You might also consider "Kiel vi falas malpli gravas ol kiel vi surteriĝas."

T0dd (顯示個人資料) 2007年1月30日上午3:02:01

s.hofius:i understand english really well but i'm not really familiar with the names of the different parts of language (verb, noun, etc.) since i have not taken any english courses past 5th grade, and most of what i know is self taught. thanks for your response ;]
I think Zamenhof assumed that everybody would be familiar with the parts of speech--and assumption that certainly doesn't fit the reality in modern USA, where these things are hardly taught anymore. I remember having to parse sentences in junior high school, but I'm *old*. And even at that, the real meaning of the grammatical terms didn't sink in until I studied French and I needed to understand them. "Ce que" or "ce qui", which one do I use? I couldn't get it right until I understood the whole transitive/intransitive direct object situation.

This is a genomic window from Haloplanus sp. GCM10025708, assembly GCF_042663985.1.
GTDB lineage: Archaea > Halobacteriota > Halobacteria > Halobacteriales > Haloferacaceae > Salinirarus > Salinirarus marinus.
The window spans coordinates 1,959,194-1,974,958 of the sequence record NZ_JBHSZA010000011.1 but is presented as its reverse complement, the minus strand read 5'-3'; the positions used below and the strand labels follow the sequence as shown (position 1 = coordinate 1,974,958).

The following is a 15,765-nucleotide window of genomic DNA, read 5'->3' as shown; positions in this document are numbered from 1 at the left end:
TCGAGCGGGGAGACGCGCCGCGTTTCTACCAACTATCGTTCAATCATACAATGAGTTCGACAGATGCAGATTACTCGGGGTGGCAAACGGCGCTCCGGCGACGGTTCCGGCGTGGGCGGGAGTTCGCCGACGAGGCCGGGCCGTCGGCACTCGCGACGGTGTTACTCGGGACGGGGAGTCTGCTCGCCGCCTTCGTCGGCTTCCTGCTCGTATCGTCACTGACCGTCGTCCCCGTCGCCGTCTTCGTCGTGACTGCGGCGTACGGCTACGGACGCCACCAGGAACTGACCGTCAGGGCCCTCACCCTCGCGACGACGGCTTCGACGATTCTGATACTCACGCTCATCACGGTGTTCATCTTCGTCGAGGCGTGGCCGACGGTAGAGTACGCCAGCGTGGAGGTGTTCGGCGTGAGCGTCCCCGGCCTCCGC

RiotNrrd (顯示個人資料) 2007年1月30日上午3:41:47

The parts of speech are actually pretty easy, because there aren't too many of them and they're related. Not counting articles and prepositions, there's really only four main parts of speech, and they come in pairs:

Nouns represent things (of any sort - physical or nonphysical).

Adjectives add additional information about a noun.

Verbs represent actions.

Adverbs add additional information about a verb (I think of it as "add verb").

So, "ball" is a noun, because a ball is a thing. In Esperanto, ALL nouns end in -o. "Pilko" is the Esperanto word for "ball".

In the phrase "red ball", "red" is an adjective, because it tells you a little more about the ball (i.e., that it's red). In Esperanto, ALL adjectives end in -a. "Ruĝa pilko" is the Esperanto phrase for "red ball".

"Go" is a verb, because it describes an action. Due to various reasons, in Esperanto verbs can have any of five endings (-i, -is, -as, -os, -us, -u), but they will always have one of those five. "Iri" is the Esperanto word for "to go" (listed as an infinitive).

In the phrase "go quickly", "quickly" is an adverb because it tells you a little more about the act of going (i.e., that it was quick). In Esperanto, ALL adverbs end in -e. "Iri rapide" is the Esperanto phrase for "to go quickly".